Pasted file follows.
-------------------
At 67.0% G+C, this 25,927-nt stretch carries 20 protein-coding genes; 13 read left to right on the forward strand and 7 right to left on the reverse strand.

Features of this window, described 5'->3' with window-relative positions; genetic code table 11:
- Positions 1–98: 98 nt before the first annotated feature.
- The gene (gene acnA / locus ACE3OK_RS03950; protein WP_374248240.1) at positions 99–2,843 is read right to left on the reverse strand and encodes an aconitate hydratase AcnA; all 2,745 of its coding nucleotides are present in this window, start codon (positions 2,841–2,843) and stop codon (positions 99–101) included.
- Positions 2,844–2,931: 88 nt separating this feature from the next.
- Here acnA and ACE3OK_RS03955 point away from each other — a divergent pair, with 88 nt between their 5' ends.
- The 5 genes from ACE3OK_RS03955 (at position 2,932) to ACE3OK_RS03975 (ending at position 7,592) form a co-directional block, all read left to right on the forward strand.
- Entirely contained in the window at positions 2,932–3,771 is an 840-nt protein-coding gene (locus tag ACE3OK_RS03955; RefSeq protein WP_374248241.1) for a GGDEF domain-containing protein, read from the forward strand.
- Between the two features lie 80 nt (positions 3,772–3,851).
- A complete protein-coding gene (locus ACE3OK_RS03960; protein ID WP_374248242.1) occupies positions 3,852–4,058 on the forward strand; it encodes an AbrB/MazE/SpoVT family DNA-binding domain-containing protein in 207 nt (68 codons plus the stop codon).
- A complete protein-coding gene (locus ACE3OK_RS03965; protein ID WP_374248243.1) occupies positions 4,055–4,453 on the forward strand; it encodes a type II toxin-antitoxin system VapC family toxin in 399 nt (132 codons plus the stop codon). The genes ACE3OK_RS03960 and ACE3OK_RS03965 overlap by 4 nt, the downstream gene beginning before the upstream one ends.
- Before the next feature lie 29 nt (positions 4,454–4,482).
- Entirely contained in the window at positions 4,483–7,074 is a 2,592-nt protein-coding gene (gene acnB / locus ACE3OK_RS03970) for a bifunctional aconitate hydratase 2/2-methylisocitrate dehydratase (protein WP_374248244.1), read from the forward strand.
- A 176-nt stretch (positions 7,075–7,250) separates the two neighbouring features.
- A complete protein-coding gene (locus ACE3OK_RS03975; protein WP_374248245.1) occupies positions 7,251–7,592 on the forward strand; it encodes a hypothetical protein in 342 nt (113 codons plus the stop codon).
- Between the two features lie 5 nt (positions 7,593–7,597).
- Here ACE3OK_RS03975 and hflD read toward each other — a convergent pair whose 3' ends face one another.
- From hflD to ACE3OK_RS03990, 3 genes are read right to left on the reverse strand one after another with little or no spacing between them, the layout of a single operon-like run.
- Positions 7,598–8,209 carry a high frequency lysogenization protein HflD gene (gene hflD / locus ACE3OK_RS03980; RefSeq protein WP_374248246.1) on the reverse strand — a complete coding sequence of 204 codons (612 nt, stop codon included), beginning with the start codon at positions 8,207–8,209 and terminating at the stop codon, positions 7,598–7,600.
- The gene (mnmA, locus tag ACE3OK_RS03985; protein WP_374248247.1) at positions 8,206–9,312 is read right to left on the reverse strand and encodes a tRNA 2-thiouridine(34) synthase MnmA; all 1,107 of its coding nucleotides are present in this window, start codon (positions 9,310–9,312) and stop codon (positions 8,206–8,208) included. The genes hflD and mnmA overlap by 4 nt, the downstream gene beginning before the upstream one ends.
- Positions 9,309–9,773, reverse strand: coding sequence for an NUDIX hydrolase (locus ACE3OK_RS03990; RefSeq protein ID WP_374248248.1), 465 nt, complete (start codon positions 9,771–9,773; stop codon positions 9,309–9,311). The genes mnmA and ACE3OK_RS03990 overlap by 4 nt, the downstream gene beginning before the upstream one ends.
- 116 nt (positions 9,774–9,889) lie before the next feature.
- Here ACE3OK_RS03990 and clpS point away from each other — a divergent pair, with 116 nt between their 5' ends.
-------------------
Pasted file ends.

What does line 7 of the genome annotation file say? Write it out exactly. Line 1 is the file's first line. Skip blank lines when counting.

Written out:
- The 5 genes from ACE3OK_RS03955 (at position 2,932) to ACE3OK_RS03975 (ending at position 7,592) form a co-directional block, all read left to right on the forward strand.